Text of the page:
3. What interests do you have outside your work?
This shows whether you are a one-dimensional person who just plays football, for example, or someone who also uses their brains and is not just tied to one activity. More important, sometimes companies promote a particular sport among their staff and would like team players for it. For example, if you are a good golfer, that could come in handy for company golfing events and would add to your appeal. Again you have to be honest here, or it could come back to haunt you!!

4. What experiences have you had in dealing with difficult customers?
The reputation of a company controls its profit margins. A bad reputation means fewer customers. If you cannot handle difficult customers, that would be a major stumbling block for you in a job where dealing with irritated members of the public will be routine. Start generally but select one incident soon afterwards and describe the outcome of that. Be very clear about the circumstances, what happened and how you dealt with it, especially how you resolved any tricky issues that arose. The main aim is to see you in action and how you would look after yourself and others in a crisis. The key words here are mutual respect, listening to the customer, being calm in the face of irritation and concluding the situation positively.

5. How would your co-workers describe you? 
This is one of the most important questions about how you are perceived by others, and your ability to work in a team, not how you would like them to see you.  It mustn't sound too gushing and syrupy or too negative. A healthy balance in your personality and aptitude would go down well. Descriptions that include mainly positive observations will make you appear more realistic and human. However, stress aspects to do with your ability to do the job, not just personal things. For example, they would probably comment on your enthusiasm and keenness to learn, your knowledge of the merchandise or how you deal with customers in a very empowering way.


6. How long would you expect to work for us? 
This is often a difficult one because, though most people seek security and companies do not wish to be recruiting every minute, often a bad fit leads to short stays. The recruitment process is a long and expensive one, especially where agencies are used to introduce the candidate, so companies seek to avoid that where possible. The best response is to indicate that you expect to be with the company for a few years, noting that you would enjoy being part of any expansion which will aid your personal development. If you can reassure an employer that you would be there for a reasonable time you are more likely to be considered. Young women candidates tend to unfairly get this question more than men, because of the possibility of pregnancy later on, but that should not be a barrier to having a permanent job or be used in a biased way against them.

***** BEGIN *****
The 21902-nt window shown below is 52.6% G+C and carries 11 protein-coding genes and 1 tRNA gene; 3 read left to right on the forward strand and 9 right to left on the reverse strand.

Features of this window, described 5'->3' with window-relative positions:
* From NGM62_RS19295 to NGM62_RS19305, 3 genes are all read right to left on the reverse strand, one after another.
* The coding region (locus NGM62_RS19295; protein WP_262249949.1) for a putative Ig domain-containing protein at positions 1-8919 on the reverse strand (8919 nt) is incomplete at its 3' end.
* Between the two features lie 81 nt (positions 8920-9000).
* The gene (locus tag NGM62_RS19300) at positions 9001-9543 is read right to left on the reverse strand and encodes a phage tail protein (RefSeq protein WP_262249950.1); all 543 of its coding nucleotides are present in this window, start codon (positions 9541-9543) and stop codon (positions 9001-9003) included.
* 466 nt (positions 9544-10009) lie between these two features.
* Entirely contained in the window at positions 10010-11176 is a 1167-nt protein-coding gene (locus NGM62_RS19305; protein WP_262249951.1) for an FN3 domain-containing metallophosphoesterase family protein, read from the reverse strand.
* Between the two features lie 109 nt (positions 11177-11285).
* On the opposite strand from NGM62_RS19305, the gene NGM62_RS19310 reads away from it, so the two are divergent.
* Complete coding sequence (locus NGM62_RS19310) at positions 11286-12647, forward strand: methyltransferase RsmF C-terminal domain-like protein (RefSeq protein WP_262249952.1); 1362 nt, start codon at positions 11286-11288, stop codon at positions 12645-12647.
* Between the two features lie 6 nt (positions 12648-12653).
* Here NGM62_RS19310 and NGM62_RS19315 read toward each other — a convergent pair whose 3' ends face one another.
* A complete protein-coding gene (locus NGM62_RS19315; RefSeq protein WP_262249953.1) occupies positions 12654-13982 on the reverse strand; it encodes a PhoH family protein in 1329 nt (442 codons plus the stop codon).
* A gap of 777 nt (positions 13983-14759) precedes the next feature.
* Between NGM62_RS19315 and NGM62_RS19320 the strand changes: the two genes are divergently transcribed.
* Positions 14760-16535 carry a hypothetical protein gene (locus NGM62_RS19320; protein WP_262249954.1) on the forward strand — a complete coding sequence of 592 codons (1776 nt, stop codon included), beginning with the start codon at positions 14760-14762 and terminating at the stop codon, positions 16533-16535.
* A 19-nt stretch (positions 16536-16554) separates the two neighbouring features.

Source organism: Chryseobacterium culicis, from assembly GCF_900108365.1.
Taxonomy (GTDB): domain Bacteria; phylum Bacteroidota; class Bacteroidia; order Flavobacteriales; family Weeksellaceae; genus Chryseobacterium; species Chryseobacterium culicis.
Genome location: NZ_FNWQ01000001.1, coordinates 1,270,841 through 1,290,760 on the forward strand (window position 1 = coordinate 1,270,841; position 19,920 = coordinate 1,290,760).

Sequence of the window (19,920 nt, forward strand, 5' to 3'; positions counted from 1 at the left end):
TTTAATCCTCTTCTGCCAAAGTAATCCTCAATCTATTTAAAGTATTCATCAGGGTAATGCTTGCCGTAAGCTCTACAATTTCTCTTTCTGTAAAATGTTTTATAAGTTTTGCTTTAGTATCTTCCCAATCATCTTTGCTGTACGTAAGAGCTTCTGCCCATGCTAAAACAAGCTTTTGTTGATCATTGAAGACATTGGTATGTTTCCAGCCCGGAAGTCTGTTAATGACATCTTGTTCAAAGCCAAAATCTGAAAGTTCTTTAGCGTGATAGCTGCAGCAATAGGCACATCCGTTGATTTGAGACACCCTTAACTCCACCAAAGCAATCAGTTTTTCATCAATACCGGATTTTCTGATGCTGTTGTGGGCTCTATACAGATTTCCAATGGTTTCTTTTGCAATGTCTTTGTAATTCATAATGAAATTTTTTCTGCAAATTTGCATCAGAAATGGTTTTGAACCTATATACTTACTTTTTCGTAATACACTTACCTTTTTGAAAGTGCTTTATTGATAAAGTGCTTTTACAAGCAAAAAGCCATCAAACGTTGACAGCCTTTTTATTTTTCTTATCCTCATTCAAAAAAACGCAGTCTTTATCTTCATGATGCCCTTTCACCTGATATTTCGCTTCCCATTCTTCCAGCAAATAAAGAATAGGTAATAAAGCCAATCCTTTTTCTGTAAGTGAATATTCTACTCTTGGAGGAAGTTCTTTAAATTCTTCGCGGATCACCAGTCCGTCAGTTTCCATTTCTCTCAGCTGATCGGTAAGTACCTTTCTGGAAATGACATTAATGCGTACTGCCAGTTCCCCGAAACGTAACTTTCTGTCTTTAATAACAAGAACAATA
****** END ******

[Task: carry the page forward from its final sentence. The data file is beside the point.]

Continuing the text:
7. Do you prefer to have a job with set tasks and responsibilities, or where your tasks change on a frequent basis?
This question aims to separate the leaders from the followers. If you are good at using your initiative and being self-directed then you would be different in approach and appeal from someone who prefers closer direction, more routine and more regularity. By stating which type of job you prefer the interviewers would be able to see your potential development while gauging your personality and ambitions more accurately. Be clear about which would suit you so that you would then be placed in the right environment for your growth. For example, if you are easily bored, then a changing routine would be much more appropriate to motivate you. Your response here could help place you when assigning tasks.

8. Tell me about the worst boss you have had 
Be careful with this one. It is very tempting when one is feeling comfortable to rubbish past bosses to make the potential one feel better, what I call giving them the halo effect while you turn your former boss into the devil! Please resist it. This is not a time just for negativity. You are also showing your own quality of judgement with your reply. You can point out someone, nameless, say a couple of things they did that you felt hampered your development or irritated you. But the main thing to remember is to end on a positive note by pointing out other things the person did which helped you too, or which you believe were fair. If you are only going to blame and accuse them, your interviewers will be wondering if that's how you'll be treating them too when you leave their company.

9. What qualities do you think are important to this position? 
A very crucial question because the response will show your own understanding of the industry, your competence in producing those qualities and your judgement of what the job requires. The top skill is communication, both listening and dealing empathetically with customer and staff concerns. If you can reach out to others in ways which make them feel comfortable and heard, you would be a winner. A caring, helpful, inclusive and cheerful disposition is also extremely important to make people of all races and creed feel reassured and at ease. Respect for the customer, that he/she is always right, would be crucial too in crisis times. The personal qualities would all revolve around people skills and anyone who has those, especially with a very bright and welcoming smile, would be definitely favoured for such a position.